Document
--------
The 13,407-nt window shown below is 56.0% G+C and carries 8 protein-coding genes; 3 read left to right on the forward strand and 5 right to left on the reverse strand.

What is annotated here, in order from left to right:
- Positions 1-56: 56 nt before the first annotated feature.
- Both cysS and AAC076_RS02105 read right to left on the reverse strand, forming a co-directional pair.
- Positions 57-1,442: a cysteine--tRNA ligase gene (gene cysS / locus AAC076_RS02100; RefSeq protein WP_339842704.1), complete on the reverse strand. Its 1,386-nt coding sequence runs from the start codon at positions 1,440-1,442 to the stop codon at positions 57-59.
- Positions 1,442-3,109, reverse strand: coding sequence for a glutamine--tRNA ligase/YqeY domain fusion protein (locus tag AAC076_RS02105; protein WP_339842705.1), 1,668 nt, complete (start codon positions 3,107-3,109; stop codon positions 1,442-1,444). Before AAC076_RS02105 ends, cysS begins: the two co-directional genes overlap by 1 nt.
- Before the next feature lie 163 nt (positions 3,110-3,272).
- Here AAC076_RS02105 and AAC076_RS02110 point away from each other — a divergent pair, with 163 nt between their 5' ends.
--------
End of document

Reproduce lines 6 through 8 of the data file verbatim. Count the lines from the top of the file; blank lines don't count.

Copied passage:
- Positions 1,442-3,109, reverse strand: coding sequence for a glutamine--tRNA ligase/YqeY domain fusion protein (locus tag AAC076_RS02105; protein WP_339842705.1), 1,668 nt, complete (start codon positions 3,107-3,109; stop codon positions 1,442-1,444). Before AAC076_RS02105 ends, cysS begins: the two co-directional genes overlap by 1 nt.
- Before the next feature lie 163 nt (positions 3,110-3,272).
- Here AAC076_RS02105 and AAC076_RS02110 point away from each other — a divergent pair, with 163 nt between their 5' ends.